(y 2  x 2 ) 3/2
ydy
1 x2 
E disk 
i
4 o
(y 2  x 2 ) 3/2
a
ydy
E disk  x  0
i
2 o
(y 2  x 2 ) 3/2
(21.60)
Note that we have introduced the limits of integration 0 to a, that is, we add up all
the rings from a radius of 0 to the radius “a”, the radius of the disk. To determine
the electric field it is necessary to solve the integral
I
Let us make the substitution
ydy
(y 2
 x2 )
3/2
u = (y2 + x2)
21-24
(21.61)
Chapter 21 Electric Fields
Hence, its differential is
du = 2y dy
Also
(y2 + x2)3/2 = u3/2
and
y dy = du/2
Replacing these substitutions into our integral we obtain
Hence
du
ydy
2
I
3/2   u 3/2
2
2
(y  x )
I   1 u 3/2 du
2
 32 1
I 1 u
 u 1/2  1
2 (3/2  1 )
u 1/2
ydy
1

|a
(y 2  x 2 ) 3/2
(y 2  x 2 ) 1/2 0
a
ydy
1
1
I  0


(y 2  x 2 ) 3/2
(a 2  x 2 ) 1/2 (0  x 2 ) 1/2
a
ydy
1
I  0
 1
(y 2  x 2 ) 3/2 x (a 2  x 2 ) 1/2
I  0
a
(21.62)
Replacing equation 21.62 back into equation 21.60 we obtain
E disk 
x
2 o
ydy
x 1 
1
x ( 2
3/2 i  2 o
1/2 i
2
2
)
y x
a  x2 )
x
E disk   1 
i
2 o
(a 2  x 2 ) 1/2
 0a (
(21.63)
Equation 21.63 gives the electric field at the position x on the axis of a disk of
charge of radius “a”, carrying a uniform surface charge density . The direction of
the electric field of the disk of charge is in the i-direction just as the electric field of
the ring of charge.
Example 21.10
Electric field on axis of a charged disk. (a) Find the electric field at the point x = 15.0
cm in front of a disk of 10.0 cm radius carrying a uniform surface charge density of
200 C/m2. (b) Find the force acting on an electron placed at this point.
Solution
a. The electric field of the disk of charge is found from equation 21.63 as
21-25
Chapter 21 Electric Fields
E disk 
E disk 
6

2 o
1
x
i
(a 2  x 2 ) 1/2
(21.63)
2
200  10 C/m
0.150 m
1
i
2(8.85  10 12 C 2 /N m 2 )
((0.100 m ) 2  (0.150 ) 2 ) 1/2
Edisk = (1.13  107 N/C)[1  0.832] i
Edisk = (1.90  106 N/C)i
b. The force on an electron placed at this position is found as
F = qE
F = (1.60  1019 C)(1.90  106 N/C)i
F =  (3.04  1013 N)i
To go to this Interactive Example click on this sentence.
21.10 Dynamics of a Charged Particle in an Electric
Field
When an electric charge q is placed in an electric field, it experiences a force
given by
F = qE
(21.4
If the electric charge is free to move, then it will experience an acceleration given by
Newton’s second law as
F  qE
a m
(21.64)
m
If the electric field is a constant field, then the acceleration is a constant and the
kinematic equations developed in chapter 4 can be used to describe the motion of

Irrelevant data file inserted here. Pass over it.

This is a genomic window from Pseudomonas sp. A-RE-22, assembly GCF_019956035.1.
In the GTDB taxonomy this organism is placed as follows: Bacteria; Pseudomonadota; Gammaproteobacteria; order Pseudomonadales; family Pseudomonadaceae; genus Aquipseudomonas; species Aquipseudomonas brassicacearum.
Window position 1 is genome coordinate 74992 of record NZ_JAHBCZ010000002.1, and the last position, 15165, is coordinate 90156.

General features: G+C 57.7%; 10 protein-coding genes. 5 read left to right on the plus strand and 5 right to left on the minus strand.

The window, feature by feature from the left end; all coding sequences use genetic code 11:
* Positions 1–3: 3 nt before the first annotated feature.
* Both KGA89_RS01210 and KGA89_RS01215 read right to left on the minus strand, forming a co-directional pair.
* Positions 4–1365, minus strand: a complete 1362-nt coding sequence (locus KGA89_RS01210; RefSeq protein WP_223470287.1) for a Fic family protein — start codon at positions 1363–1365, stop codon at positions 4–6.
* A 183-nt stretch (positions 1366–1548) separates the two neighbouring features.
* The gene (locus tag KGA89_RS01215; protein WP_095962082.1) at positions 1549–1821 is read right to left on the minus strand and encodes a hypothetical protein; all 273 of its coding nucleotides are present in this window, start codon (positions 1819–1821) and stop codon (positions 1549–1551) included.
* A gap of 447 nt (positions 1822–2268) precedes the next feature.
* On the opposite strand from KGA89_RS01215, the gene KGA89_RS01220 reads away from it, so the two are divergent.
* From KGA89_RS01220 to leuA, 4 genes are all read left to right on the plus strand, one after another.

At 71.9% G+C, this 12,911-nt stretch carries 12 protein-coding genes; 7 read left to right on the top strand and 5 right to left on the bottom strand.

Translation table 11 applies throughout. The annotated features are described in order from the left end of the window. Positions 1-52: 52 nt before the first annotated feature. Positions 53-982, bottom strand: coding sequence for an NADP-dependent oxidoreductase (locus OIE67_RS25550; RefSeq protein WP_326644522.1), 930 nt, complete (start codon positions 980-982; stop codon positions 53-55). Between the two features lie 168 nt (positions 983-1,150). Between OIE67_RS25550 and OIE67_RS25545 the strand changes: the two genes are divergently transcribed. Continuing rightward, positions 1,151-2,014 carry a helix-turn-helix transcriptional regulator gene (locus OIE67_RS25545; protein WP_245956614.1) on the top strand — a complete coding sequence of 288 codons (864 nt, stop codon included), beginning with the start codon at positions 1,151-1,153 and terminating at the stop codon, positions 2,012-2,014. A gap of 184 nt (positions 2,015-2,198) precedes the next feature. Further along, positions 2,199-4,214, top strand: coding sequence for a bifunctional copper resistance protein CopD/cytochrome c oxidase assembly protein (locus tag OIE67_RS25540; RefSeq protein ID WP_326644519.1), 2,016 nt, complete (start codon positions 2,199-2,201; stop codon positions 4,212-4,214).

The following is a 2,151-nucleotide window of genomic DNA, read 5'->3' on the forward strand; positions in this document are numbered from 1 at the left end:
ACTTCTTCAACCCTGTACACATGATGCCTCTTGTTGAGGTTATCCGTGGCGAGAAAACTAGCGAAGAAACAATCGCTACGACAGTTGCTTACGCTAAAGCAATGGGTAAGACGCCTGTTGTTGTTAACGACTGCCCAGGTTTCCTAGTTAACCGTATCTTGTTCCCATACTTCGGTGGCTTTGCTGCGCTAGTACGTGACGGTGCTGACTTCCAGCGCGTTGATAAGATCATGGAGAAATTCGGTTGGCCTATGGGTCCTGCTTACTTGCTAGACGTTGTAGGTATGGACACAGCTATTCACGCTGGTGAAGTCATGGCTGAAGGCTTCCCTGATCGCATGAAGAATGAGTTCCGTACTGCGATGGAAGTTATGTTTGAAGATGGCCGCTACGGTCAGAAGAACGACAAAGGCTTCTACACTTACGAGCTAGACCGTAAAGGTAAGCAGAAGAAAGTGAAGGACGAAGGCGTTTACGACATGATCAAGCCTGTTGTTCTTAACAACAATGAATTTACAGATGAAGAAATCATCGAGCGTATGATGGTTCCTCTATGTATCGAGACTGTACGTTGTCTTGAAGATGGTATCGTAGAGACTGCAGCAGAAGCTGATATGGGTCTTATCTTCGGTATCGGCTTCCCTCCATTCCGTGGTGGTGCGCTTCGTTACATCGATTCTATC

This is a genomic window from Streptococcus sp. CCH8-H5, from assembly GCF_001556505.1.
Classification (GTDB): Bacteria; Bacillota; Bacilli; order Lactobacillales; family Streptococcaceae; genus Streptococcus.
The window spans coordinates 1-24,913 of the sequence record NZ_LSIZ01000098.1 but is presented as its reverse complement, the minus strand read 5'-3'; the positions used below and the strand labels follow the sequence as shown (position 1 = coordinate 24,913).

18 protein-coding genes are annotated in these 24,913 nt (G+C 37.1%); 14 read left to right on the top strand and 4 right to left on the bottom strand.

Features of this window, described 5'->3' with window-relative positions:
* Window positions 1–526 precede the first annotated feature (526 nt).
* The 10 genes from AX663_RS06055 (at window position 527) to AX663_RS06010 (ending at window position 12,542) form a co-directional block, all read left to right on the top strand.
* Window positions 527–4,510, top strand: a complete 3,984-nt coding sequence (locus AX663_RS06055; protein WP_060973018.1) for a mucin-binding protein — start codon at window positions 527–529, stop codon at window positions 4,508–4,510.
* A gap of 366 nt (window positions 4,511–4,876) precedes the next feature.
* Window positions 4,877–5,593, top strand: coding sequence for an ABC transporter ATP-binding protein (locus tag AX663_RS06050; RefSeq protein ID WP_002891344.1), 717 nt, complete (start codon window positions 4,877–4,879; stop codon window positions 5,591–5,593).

the charged particle. The position of the particle at any instant of time can be found
by
r = v0t + 1 at2
(4.5)
2
and its velocity by
v = v0 + at
(4.6)
where the acceleration a is given by equation 21.64.
21-26
Chapter 21 Electric Fields
Example 21.11
Projectile motion of a charged particle in an electric field. A proton is fired at an
initial velocity of 150 m/s at an angle of 60.00 above the horizontal into a uniform
electric field of 2.00  104 N/C between two charged parallel plates, as shown in
figure 21.15. Find (a) the total time the particle is in motion, (b) its maximum
range, and (c) its maximum height. Neglect any gravitational effects.
Figure 21.15 Dynamics of a charged particle in an external electric field.
Solution
The acceleration of the proton, determined from equation 21.64, is
qE (1.60  10 19 C )(2.00  10 4 N/C )
a m 
1.67  10 27 kg
= 1.92  104 m/s2
The acceleration is in the direction of E, which is in the negative y-direction. There
is no acceleration in the x-direction because the component of E in the x-direction is
zero. The kinematic equations in component form are
y = v0yt  1 at2
2
x = v0xt
vy = v0y  at
vx = v0x
2
v y  v 2oy  2ay
Notice that they have the same form as they did in the discussion of the problem of
projectile motion on the surface of the earth.
21-27
Chapter 21 Electric Fields
a. To determine the total time that the particle is in flight, we make use of the fact
that when the time t is equal to the total time that the particle is in flight, t = tt, the
projectile has returned to the bottom plate and its height is equal to zero, that is, y
= 0. Thus,
0  v oy t t  12 at 2t
v oy 2v o sin 
tt  a 
a
= 2(150 m/s)sin 60.00
1.92  104 m/s2
= 1.35  102 s
b. The range of the particle is the maximum distance that the projectile moves in
the x-direction, hence
xmax = v0xtt = (v0 cos )tt
= [(150 m/s)cos 60.00](1.35  102 s)
= 1.01 m
c. The maximum height of the projectile is determined by using the fact that when y
= ymax, the projectile is at the top of the trajectory and vy = 0. Hence,